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American Southern Insurance Co. v. KHDM Construction, LLC

United States District Court, M.D. Alabama, Northern Division

October 17, 2019





         On March 14, 2019, American Southern Insurance Company (“Plaintiff”) filed suit against KHDM Construction, LLC (“Defendant”) and Matthew L. McCarty[1]for breach of an Indemnity Agreement between the parties. (Doc. 1). The Plaintiff alleges that on August 5, 2011, it entered into the Indemnity Agreement with the Defendant “[a]s a condition of [the Plaintiff's] issuance of surety bonds on behalf of the [the Defendant.]” (Id. at 2). Moreover, the Plaintiff contends that it has made payments under the Defendant's bonds and incurred attorneys' fees in connection with the same. (Id. at 6-7).

         The Defendant failed to file an Answer or otherwise appear in this lawsuit within the time limits set forth in the Federal Rules of Civil Procedure. Accordingly, on July 18, 2019, the Clerk entered a default against the Defendant. (Doc. 12). On August 26, 2019, the Plaintiff filed a Motion for Default Judgment (doc. 16), requesting that judgment be entered in its favor against the Defendant in the amount of $863, 649.83, which figure represents the losses, costs, and expenses sustained by the Plaintiff as a result of issuing surety bonds on behalf of the Defendant and enforcing the indemnity agreement. (Doc. 17 at 10) (Doc. 18 at 3). The Defendant did not file a response to the Plaintiff's Default Judgment Motion, although it had an opportunity to do so. (Doc. 23). For the reasons that follow, the Plaintiff's Motion for Default Judgment is due to be granted on the issues of liability and damages.


         This Court possesses subject matter jurisdiction over this case pursuant to 28 U.S.C. § 1332(a) because the amount in controversy exceeds $75, 000, exclusive of interests and costs, and complete diversity exists between the parties. Personal jurisdiction and venue are uncontested.


         Under Federal Rule of Civil Procedure 55(a), the Clerk of Court must enter default when “a party against whom a judgment for affirmative relief is sought has failed to plead or otherwise defend, and that failure is shown by affidavit or otherwise . . ..” Further, “[i]f the plaintiff's claim is for a sum certain . . . the clerk - on the plaintiff's request, with an affidavit showing the amount due - must enter judgment for that amount and costs against a defendant who has been defaulted for not appearing . . ..” FED.R.CIV.P. 55(b)(1).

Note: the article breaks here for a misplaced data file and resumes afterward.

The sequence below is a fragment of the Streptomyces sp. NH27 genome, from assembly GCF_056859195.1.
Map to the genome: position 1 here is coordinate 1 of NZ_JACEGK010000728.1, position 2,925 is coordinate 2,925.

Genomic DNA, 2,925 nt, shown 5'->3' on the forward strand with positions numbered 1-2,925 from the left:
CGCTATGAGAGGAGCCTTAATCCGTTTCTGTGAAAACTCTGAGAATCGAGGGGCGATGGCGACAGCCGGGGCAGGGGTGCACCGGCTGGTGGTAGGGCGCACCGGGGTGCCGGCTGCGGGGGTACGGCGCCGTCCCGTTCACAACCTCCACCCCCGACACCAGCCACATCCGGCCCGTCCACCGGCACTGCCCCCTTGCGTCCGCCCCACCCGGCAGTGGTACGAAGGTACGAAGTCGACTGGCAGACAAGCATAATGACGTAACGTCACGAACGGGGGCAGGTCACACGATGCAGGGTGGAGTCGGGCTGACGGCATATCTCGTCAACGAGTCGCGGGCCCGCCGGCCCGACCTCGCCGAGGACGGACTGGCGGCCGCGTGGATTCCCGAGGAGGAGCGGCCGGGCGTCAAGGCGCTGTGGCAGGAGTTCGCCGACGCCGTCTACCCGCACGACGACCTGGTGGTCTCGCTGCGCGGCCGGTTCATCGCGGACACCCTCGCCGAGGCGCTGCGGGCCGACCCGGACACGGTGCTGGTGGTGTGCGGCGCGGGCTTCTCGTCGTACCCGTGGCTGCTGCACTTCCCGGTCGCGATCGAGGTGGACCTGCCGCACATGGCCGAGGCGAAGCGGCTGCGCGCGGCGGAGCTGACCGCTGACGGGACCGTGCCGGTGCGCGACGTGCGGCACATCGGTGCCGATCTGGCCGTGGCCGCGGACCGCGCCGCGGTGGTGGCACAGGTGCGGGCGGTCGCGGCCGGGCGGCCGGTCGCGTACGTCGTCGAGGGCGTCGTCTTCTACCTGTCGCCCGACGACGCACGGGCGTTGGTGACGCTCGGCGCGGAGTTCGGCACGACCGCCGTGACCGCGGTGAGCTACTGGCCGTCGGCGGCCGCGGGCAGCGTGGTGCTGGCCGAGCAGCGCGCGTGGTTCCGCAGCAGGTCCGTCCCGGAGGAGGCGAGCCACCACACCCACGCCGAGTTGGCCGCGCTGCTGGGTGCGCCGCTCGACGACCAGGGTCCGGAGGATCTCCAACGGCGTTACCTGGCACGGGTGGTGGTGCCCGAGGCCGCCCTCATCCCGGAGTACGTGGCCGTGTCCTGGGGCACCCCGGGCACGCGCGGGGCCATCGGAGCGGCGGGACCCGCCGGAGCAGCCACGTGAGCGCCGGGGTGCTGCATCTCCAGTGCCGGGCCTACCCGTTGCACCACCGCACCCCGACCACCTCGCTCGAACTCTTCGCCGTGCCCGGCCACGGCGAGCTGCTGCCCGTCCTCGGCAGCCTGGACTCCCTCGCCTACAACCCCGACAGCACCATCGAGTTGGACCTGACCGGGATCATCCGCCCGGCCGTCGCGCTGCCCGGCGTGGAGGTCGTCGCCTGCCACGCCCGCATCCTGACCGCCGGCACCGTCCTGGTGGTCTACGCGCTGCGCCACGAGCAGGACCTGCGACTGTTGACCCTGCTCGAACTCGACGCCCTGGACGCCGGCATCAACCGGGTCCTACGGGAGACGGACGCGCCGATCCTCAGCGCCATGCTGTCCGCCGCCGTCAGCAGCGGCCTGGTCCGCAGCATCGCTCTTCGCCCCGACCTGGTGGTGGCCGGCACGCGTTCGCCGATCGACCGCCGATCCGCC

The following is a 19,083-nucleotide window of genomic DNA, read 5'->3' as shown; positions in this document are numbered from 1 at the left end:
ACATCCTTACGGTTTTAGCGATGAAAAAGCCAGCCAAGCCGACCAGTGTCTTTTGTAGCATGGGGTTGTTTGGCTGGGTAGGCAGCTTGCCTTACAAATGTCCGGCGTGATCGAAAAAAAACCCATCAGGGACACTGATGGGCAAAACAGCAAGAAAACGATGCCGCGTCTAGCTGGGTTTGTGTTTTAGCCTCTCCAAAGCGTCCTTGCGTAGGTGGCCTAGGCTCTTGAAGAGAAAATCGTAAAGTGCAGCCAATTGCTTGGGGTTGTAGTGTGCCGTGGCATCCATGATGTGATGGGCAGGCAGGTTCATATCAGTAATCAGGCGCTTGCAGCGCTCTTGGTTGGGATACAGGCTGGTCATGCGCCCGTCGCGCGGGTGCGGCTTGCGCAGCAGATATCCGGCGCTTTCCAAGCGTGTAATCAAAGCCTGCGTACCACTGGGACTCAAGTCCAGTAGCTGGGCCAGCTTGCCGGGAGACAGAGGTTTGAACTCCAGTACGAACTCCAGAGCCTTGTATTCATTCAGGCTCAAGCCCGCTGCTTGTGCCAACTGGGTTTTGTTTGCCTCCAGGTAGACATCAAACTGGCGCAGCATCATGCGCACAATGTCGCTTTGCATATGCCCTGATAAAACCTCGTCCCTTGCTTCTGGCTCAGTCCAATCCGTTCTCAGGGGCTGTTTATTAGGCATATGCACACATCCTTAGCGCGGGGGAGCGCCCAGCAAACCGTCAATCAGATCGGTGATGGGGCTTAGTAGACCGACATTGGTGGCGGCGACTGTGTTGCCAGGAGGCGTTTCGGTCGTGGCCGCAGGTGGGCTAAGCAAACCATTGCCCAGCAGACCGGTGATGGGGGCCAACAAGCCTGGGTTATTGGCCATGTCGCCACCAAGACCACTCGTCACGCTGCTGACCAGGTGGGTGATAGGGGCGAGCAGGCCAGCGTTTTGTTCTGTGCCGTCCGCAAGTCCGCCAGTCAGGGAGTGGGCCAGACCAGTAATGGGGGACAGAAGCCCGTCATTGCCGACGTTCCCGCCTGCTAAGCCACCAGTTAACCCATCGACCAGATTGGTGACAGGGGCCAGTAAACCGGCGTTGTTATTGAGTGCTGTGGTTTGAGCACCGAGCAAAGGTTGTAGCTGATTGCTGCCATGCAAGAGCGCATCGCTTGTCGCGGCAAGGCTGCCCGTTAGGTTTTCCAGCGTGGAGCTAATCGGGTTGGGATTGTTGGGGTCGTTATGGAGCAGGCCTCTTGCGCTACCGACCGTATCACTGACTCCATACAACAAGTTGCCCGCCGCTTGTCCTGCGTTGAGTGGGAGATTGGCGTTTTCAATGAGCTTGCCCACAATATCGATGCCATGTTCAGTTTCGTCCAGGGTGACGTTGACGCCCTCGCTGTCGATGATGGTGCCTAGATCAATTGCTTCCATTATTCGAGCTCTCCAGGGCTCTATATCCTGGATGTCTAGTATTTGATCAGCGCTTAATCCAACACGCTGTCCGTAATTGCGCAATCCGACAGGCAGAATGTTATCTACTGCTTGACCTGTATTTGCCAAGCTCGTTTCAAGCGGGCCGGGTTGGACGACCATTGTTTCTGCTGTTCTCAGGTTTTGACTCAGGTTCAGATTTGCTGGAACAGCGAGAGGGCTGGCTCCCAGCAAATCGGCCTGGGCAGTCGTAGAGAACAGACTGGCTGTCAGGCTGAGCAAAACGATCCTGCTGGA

Once a default has been entered, “[t]he defendant, by his default, admits the plaintiff's well-pleaded allegations of fact, is concluded on those facts by the judgment, and is barred from contesting on appeal the facts thus established.” Nishimatsu v. Const. Co., Ltd. V. Houston Nat. Bank, 515 F.2d 1200, 1206 (5th Cir. 1975). A district court need not hold a hearing to determine damages when “all essential evidence is already of record.” S.E.C. v. Smyth, 420 F.3d 1225, 1231-32 & n.13 (11th Cir. 2005).


         A. Liability for Breach of the Indemnity Agreement

         In support of its Motion for Default Judgment, the Plaintiff submits an affidavit of John Northrop, its Assistant Vice President of Surety Claims for National Claims Services. (Doc. 18). In his affidavit, Mr. Northrop attests to the execution of the subject Indemnity Agreement, the issuance of surety bonds, payments made under the Bonds, and attorneys' fees incurred. The Plaintiff also submits an affidavit from its attorney, Adrienne Fazio, attesting to the attorneys' fees and costs incurred “arising out of and connected to surety bonds executed on behalf of KHDM Construction, LLC . . ..” (Doc. 19 at 1).

         The Plaintiff's allegations concerning the breach of the Indemnity Agreement and supporting evidence provide a sufficient basis for the Court to enter default judgment against the Defendant as to liability.

         To establish breach of contract under Georgia law, a Plaintiff must prove three elements: (1) subject matter of the contract; (2) consideration; and (3) mutual assent by all parties to all contract terms. Broughton v. Johnson, 247 Ga.App. 819, 819, 545 S.E.2d 370, 371 (2001).[2] Moreover, Georgia courts routinely uphold “the validity and enforceability of indemnification agreements executed in connection with the issuance of surety bonds.” Anderson v. U.S. Fid. & Guar. Co., 267 Ga.App. 624, 627, 600 S.E.2d 712, 715 (2004). “When interpreting [indemnity] agreements, [Georgia courts] apply the ordinary rules of contract construction.” Id. Importantly, “[n]o ...

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